Producers: Francis Chung, Robert George and Drake Doremus   Director: Drake Doremus   Screenplay: Drake Doremus and Jardine Libaire   Cast: Shailene Woodley, Jamie Dornan, Sebastian Stan, Matthew Gray Gubler, Lindsay Sloane, Shamier Anderson, Lawrence Rothman, Sherry Cola, Wendie Malick, Kyra Sedgwick and Ben Esler   Distributor: Samuel Goldwyn Films

Grade:  C-

Drake Doremus’ semi-improvisational approach to screenwriting works nicely when his actors are in tune with it—witness “Like Crazy” (2011), in which Felicity Jones and the late Anton Yelchin got into the spirit of things and became a couple whose interrupted romance one could actually care about.  Unfortunately, his pictures since have been disappointing, and it’s difficult to connect with anybody in this turgid, pretentious portrait of a young woman’s journey of self-discovery.

The woman in question is Daphne (Shailene Woodley), who abruptly breaks off her long-term relationship with Adrian (Matthew Gray Gubler) and quits her job after a one-night stand with Jed (Ben Esler), a co-worker who had apparently used his power over her.  Hoping to change her life, she takes the advice of an older friend, Ingrid (Kyra Sedgwick) and decides to spend some time in the pool house of her married sister Billie (Lindsay Sloane), intending to use the visit to control her drinking and her dependence on men, which she tends to blame on her mother (Wendie Malick), whose inability to achieve stability in her life she seems to be replicating.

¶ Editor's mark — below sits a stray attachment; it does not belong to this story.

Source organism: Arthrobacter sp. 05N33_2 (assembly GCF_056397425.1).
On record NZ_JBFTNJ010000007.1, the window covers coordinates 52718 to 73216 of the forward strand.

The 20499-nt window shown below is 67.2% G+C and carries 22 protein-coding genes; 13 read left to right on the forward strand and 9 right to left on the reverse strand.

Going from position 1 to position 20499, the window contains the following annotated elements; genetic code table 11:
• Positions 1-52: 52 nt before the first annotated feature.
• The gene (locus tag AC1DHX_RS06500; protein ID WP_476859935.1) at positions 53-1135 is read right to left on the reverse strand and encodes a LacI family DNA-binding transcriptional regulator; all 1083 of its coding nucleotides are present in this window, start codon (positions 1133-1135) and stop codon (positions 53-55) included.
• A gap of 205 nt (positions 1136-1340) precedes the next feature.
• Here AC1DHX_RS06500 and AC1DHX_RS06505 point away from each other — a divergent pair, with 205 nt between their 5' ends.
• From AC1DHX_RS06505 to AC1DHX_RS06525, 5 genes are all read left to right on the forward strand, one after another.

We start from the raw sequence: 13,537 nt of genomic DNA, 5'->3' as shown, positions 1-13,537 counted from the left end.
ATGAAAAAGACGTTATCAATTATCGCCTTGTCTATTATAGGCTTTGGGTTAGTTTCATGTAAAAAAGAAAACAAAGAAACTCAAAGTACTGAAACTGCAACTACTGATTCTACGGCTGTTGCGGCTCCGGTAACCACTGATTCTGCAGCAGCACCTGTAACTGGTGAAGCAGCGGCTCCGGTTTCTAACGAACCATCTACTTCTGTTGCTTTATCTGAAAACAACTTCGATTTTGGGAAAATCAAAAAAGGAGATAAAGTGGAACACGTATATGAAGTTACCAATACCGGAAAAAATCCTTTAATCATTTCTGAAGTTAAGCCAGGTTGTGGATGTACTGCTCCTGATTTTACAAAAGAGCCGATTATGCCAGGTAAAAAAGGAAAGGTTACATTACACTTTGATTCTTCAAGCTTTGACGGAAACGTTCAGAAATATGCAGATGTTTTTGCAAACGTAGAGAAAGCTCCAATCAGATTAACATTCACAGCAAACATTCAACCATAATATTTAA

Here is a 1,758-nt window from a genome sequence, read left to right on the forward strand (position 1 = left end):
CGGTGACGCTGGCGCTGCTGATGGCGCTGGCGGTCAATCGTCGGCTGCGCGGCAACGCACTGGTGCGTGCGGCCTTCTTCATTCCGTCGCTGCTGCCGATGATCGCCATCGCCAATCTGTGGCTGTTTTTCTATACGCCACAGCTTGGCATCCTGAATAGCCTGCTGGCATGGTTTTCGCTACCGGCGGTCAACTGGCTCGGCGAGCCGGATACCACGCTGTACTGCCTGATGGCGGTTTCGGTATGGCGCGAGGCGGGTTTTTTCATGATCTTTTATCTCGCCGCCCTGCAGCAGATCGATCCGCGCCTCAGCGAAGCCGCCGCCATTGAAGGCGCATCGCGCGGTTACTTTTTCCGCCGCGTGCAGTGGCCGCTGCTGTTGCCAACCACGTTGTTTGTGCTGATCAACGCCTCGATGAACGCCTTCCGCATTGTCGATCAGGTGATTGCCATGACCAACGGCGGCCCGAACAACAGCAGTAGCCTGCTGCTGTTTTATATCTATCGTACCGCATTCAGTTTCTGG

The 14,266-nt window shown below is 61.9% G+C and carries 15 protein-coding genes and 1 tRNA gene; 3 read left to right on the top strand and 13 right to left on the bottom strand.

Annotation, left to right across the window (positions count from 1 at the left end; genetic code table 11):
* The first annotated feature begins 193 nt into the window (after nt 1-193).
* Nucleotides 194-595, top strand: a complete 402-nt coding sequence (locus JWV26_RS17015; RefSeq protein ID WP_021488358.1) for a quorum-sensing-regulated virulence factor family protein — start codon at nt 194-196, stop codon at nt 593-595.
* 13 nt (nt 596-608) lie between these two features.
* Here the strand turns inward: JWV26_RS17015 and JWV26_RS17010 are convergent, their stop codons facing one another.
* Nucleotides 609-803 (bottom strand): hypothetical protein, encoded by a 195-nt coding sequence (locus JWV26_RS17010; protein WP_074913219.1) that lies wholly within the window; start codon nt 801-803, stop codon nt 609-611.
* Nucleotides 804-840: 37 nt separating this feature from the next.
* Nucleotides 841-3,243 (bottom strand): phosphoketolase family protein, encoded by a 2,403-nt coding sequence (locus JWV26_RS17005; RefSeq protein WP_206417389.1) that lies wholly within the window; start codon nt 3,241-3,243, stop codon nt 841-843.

But at a New Year’s party she meets two men, each of whom she finds attractive in different ways. Frank (Sebastian Stan) is a rascally fellow who makes no secret of what he finds to his liking, while Jack (Jamie Dornan) is a somewhat stuffy professor who also writes.  And though she isn’t aware of it, they happen to be best friends—a fact that makes the inevitable triangle especially fraught.

The focus is on Daphne’s indecision about which of the men is right, or less wrong, for her.  Her time with the slightly controlling Jack is nice enough, but Frank’s stream of aggressive e-mails and exciting outings are certainly enticing   She sleeps with them both, but still can’t make up her mind.  When she takes a pregnancy test, she can’t be certain about who the father is. 

“Endings, Beginnings” is designed as a portrait of a twenty-something woman at a crossroads in her life, trying to wean herself away from the inclination to make choices that prove emotionally self-destructive.  But the portrait is a muddled one, composed largely of scenes of Daphne meandering about—babysitting children or dogs, jumping from hobby to hobby, doing laps in the pool, looking for a job or simply wandering about aimlessly with a cigarette at the ready.  Cinematographer Marianne Bakke shoots these in a variety of styles, sometimes opting for fairly conventional technique but often going to hand-held jumpiness instead.  Meanwhile Doremus and editor Garret Price eschew logical transitions in favor of impressionistic lurches in time and attitude.

And yet all the tricks fail to get inside Daphne’s psyche.  Despite Woodley’s obvious dedication, the film never helps us to understand the character very deeply; we watch her dispassionately, never really feeling her pain or confusion.  Dornan and Stan, meanwhile, do what’s expected of them—personify men who are more collections of tics than fully-rounded persons.  Sloane and Malick do what they can with their roles.  Alitra Corey’s production design is adequate, as is Philip Ekstrom’s score, but neither offers anything special.

The result is a character study of a confused young woman that in the end proves much less revelatory than one might  hope.